1. Get Help
For a Type A perfectionist like me, it is hard to accept that I’m not self-sufficient and am actually very needy and weak sometimes (or most of the time…). But learning to ask for help from others is healing on so many levels: it is humbling, and so helps to free me from pride; it gives others the opportunity to use their gifts, which blesses both you and them; it allows you to know Jesus in new ways, through the different members of His body. If you are ready to seek and accept help in your depression, anxiety, or any other mood disorder, seek out Christian counselors and/or psychiatrists. Talk with your doctor about your symptoms and discuss the options for medication with him or her. And most of all, share your need with those whom you trust to pray with and for you. Talk with your pastor or another spiritual leader whose wisdom you trust. You will need those loved ones and friends to pray for you in the dark times when you do not have the strength to pray yourself. 

2. Give yourself grace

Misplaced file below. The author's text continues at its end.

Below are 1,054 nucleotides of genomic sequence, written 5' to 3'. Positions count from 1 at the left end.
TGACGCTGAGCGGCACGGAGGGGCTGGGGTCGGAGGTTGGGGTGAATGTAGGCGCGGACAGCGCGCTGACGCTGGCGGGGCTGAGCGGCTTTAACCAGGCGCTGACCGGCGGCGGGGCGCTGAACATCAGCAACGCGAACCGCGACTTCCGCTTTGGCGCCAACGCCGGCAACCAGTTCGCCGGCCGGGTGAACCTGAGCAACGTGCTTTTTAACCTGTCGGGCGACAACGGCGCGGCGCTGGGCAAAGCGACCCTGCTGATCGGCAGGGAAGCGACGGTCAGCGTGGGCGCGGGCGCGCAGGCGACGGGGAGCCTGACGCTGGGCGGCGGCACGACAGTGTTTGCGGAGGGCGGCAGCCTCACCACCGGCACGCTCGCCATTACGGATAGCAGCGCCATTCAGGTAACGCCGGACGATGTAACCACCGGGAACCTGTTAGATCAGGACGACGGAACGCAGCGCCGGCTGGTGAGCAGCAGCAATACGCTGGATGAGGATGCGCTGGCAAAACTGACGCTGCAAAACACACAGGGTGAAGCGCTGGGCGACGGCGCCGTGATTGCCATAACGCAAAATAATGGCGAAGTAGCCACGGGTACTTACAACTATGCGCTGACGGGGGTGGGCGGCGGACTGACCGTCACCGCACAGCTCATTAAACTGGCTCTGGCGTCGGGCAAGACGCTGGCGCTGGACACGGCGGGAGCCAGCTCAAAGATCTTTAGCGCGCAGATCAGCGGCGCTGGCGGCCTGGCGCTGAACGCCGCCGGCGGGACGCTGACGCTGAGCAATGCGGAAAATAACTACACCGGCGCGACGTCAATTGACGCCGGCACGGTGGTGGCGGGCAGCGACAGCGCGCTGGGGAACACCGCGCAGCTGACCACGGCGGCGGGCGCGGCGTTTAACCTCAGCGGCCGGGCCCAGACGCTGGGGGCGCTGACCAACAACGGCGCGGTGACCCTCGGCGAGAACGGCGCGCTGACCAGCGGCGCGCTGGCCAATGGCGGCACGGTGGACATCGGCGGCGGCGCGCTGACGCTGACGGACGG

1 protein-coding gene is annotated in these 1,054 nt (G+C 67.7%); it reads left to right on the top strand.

Seeking out medical and spiritual help is so crucial because you will need those people to remind you of truths that will be hard for you to believe yourself. For example, the truth that it is not your fault you feel this way, and so you do not need to feel guilty for your depression; this is a very complex and multi-faceted issue, and a physical one at least as much as a spiritual one. So don’t blame yourself or feel ashamed for a chemical imbalance in your brain as if it were a spiritual or personal failing. Since it is so complex, healing will need to come on all levels: spiritual, mental/emotional, and physical; mostly likely only taking medicine or only going to counseling will not fully help you. God gives us grace in so many different and surprising ways; don’t deny yourself that grace by letting guilt, shame, ignorance, denial, or fear rule you. I did that for much too long! 

And you are not alone in this; there are so many people who have gone through the same thing you are going through! All of these truths were very freeing for me; I hope they are for you too, and empower you to give yourself grace. Or rather, allow yourself to accept the grace that is already yours in Jesus! He longs to give you the riches of His grace; will you receive His gift?